'Outdated' police IT severely hampered riot control

1980s system unable to communicate with other police computers

The Metropolitan Police's control room IT is so outdated that the force was unable to see the latest situation on the ground during last summer's riots.

That is according to a Scotland Yard report, which found commanders "have no simple way to view the latest situation in an evolving incident" on the MetOps system, which was introduced in the 1980s. The report also supported the use of water cannons should similar events take place again.

The news follows the rioters reportedly somewhat outmanoeuvring police, co-ordinating on social networks and BlackBerry Messenger. There were also revelations several months earlier that during separate student protests, people were often co-ordinating protests via Twitter and Facebook.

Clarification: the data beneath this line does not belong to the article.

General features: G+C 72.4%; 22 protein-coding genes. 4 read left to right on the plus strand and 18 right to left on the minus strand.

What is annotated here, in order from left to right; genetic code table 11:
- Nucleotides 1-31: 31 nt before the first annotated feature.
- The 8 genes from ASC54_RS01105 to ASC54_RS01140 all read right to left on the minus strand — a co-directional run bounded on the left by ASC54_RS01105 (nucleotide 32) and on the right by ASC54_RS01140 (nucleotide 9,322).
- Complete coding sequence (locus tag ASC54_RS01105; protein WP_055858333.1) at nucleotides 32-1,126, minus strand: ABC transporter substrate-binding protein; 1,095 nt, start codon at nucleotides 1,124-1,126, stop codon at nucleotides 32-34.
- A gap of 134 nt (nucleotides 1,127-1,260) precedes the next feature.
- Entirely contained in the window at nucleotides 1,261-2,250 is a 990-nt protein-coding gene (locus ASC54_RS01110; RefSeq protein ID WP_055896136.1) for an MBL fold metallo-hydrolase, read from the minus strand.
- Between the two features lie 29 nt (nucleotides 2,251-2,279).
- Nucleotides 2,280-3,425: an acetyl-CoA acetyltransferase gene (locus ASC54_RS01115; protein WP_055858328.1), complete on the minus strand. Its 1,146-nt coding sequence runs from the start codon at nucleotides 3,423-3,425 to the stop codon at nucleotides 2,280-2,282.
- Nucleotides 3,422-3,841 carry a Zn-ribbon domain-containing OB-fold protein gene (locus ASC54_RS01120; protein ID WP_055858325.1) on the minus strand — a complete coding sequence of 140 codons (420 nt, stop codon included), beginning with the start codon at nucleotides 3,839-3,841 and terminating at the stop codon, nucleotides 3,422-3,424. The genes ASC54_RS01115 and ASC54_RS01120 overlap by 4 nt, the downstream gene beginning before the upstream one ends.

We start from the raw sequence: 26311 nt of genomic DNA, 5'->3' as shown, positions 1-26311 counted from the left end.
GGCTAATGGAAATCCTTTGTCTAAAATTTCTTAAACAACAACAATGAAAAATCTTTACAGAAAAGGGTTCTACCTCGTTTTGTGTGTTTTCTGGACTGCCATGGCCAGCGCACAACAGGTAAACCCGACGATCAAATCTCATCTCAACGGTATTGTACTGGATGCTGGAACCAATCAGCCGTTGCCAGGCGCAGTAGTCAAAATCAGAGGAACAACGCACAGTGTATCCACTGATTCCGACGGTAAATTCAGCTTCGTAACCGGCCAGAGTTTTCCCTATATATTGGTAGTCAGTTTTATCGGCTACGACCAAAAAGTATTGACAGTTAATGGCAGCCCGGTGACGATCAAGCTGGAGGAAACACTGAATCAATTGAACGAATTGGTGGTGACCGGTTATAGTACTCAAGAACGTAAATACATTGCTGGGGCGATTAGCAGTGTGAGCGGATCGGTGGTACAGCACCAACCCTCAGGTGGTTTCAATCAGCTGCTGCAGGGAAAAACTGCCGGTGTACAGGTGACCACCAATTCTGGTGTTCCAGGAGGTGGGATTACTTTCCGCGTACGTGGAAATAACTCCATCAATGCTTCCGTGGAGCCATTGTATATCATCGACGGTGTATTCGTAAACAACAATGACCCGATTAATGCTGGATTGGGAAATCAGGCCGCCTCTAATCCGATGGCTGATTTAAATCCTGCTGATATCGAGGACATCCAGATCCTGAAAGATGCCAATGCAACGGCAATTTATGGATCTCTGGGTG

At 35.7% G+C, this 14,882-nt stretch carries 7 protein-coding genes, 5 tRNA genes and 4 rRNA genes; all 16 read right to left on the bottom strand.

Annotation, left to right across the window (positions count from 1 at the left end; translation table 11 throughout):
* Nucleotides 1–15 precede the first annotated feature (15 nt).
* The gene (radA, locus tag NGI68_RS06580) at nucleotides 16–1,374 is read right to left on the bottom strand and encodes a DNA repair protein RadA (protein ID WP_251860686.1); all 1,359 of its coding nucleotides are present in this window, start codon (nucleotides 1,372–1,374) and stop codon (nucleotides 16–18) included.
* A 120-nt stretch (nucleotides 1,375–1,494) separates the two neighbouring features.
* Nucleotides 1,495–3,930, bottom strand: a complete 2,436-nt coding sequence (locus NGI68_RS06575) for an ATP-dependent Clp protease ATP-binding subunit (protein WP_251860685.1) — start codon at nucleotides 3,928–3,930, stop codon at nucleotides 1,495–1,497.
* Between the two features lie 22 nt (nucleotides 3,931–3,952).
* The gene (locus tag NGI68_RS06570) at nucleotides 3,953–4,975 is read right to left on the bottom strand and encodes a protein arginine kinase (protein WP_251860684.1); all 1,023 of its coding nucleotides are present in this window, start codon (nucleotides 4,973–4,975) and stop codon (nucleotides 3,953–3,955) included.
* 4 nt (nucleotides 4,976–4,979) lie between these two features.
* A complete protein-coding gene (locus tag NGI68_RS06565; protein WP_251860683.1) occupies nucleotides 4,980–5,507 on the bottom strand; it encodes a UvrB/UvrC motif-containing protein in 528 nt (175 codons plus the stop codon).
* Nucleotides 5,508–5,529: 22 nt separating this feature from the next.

During last year's summer riots, the MetOps system was not helping police enough to know where their resources were, or enabling them to log decisions during the riots, the report stated.

"The MetOps system is a messaging and recording system not designed for dynamic incident management," it said. "This limitation means that Gold and Silver commanders have no simple way to view the latest situation in an evolving incident."

The Special Operations Room in Lambeth has been renovated, but the old MetOps system is still in use, it was reported in the Evening Standard. MetOps is so old it cannot be linked to the Met's central communications system for recording incidents.

The Met Police has been left deploying extra staff in the control room to manually enter data, the newspaper eported, as well as trialling a temporary system. The control and command systems are currently being upgraded, but are unlikely to be ready in time for the Olympics.

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